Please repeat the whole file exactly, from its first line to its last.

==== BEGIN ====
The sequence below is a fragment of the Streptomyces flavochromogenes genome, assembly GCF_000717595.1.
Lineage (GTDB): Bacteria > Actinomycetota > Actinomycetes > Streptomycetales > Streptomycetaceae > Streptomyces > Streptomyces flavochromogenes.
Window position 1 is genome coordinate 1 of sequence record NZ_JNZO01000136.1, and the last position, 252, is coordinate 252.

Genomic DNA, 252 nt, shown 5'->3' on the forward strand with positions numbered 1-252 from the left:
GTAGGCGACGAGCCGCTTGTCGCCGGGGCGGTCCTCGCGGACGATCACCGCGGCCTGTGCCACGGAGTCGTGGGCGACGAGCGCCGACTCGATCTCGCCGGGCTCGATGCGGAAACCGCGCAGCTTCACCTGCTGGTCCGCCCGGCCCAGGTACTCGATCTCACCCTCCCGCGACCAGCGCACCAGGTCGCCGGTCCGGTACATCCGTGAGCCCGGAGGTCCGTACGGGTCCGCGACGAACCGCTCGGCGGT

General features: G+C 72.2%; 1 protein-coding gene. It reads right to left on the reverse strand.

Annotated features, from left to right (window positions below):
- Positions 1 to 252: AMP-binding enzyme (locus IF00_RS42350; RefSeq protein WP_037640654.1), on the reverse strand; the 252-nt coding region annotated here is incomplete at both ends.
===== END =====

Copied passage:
The sequence below is a fragment of the Streptomyces flavochromogenes genome, assembly GCF_000717595.1.
Lineage (GTDB): Bacteria > Actinomycetota > Actinomycetes > Streptomycetales > Streptomycetaceae > Streptomyces > Streptomyces flavochromogenes.
Window position 1 is genome coordinate 1 of sequence record NZ_JNZO01000136.1, and the last position, 252, is coordinate 252.

Genomic DNA, 252 nt, shown 5'->3' on the forward strand with positions numbered 1-252 from the left:
GTAGGCGACGAGCCGCTTGTCGCCGGGGCGGTCCTCGCGGACGATCACCGCGGCCTGTGCCACGGAGTCGTGGGCGACGAGCGCCGACTCGATCTCGCCGGGCTCGATGCGGAAACCGCGCAGCTTCACCTGCTGGTCCGCCCGGCCCAGGTACTCGATCTCACCCTCCCGCGACCAGCGCACCAGGTCGCCGGTCCGGTACATCCGTGAGCCCGGAGGTCCGTACGGGTCCGCGACGAACCGCTCGGCGGT

General features: G+C 72.2%; 1 protein-coding gene. It reads right to left on the reverse strand.

Annotated features, from left to right (window positions below):
- Positions 1 to 252: AMP-binding enzyme (locus IF00_RS42350; RefSeq protein WP_037640654.1), on the reverse strand; the 252-nt coding region annotated here is incomplete at both ends.